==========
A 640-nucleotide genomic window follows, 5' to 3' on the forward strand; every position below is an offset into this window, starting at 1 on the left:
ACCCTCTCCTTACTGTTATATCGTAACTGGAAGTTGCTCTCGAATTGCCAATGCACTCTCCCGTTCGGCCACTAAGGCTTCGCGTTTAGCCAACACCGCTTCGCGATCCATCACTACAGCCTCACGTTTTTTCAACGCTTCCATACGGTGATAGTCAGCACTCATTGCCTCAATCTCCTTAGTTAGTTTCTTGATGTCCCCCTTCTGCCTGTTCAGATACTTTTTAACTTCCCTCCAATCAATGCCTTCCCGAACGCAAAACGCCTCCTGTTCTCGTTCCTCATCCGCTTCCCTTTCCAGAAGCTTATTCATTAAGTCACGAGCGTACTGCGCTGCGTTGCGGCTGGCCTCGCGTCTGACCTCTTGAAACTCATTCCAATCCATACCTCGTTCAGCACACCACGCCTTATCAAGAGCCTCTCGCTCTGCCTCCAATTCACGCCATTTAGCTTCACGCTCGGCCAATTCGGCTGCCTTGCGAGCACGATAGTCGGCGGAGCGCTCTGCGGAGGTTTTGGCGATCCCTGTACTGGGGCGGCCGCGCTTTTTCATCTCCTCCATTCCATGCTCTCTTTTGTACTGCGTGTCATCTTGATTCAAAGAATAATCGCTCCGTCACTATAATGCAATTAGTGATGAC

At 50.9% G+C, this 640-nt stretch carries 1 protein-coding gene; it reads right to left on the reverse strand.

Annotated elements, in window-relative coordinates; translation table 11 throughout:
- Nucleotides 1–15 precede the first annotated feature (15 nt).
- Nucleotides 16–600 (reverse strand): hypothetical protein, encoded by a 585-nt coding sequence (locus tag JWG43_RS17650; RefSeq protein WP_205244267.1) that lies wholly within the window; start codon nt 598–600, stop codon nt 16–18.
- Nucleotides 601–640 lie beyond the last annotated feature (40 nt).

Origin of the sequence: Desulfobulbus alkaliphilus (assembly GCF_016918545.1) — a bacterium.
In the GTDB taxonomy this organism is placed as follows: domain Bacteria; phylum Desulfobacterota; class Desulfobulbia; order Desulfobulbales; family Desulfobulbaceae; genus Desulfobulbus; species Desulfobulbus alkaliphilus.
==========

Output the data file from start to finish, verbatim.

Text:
A 640-nucleotide genomic window follows, 5' to 3' on the forward strand; every position below is an offset into this window, starting at 1 on the left:
ACCCTCTCCTTACTGTTATATCGTAACTGGAAGTTGCTCTCGAATTGCCAATGCACTCTCCCGTTCGGCCACTAAGGCTTCGCGTTTAGCCAACACCGCTTCGCGATCCATCACTACAGCCTCACGTTTTTTCAACGCTTCCATACGGTGATAGTCAGCACTCATTGCCTCAATCTCCTTAGTTAGTTTCTTGATGTCCCCCTTCTGCCTGTTCAGATACTTTTTAACTTCCCTCCAATCAATGCCTTCCCGAACGCAAAACGCCTCCTGTTCTCGTTCCTCATCCGCTTCCCTTTCCAGAAGCTTATTCATTAAGTCACGAGCGTACTGCGCTGCGTTGCGGCTGGCCTCGCGTCTGACCTCTTGAAACTCATTCCAATCCATACCTCGTTCAGCACACCACGCCTTATCAAGAGCCTCTCGCTCTGCCTCCAATTCACGCCATTTAGCTTCACGCTCGGCCAATTCGGCTGCCTTGCGAGCACGATAGTCGGCGGAGCGCTCTGCGGAGGTTTTGGCGATCCCTGTACTGGGGCGGCCGCGCTTTTTCATCTCCTCCATTCCATGCTCTCTTTTGTACTGCGTGTCATCTTGATTCAAAGAATAATCGCTCCGTCACTATAATGCAATTAGTGATGAC

At 50.9% G+C, this 640-nt stretch carries 1 protein-coding gene; it reads right to left on the reverse strand.

Annotated elements, in window-relative coordinates; translation table 11 throughout:
- Nucleotides 1–15 precede the first annotated feature (15 nt).
- Nucleotides 16–600 (reverse strand): hypothetical protein, encoded by a 585-nt coding sequence (locus tag JWG43_RS17650; RefSeq protein WP_205244267.1) that lies wholly within the window; start codon nt 598–600, stop codon nt 16–18.
- Nucleotides 601–640 lie beyond the last annotated feature (40 nt).

Origin of the sequence: Desulfobulbus alkaliphilus (assembly GCF_016918545.1) — a bacterium.
In the GTDB taxonomy this organism is placed as follows: domain Bacteria; phylum Desulfobacterota; class Desulfobulbia; order Desulfobulbales; family Desulfobulbaceae; genus Desulfobulbus; species Desulfobulbus alkaliphilus.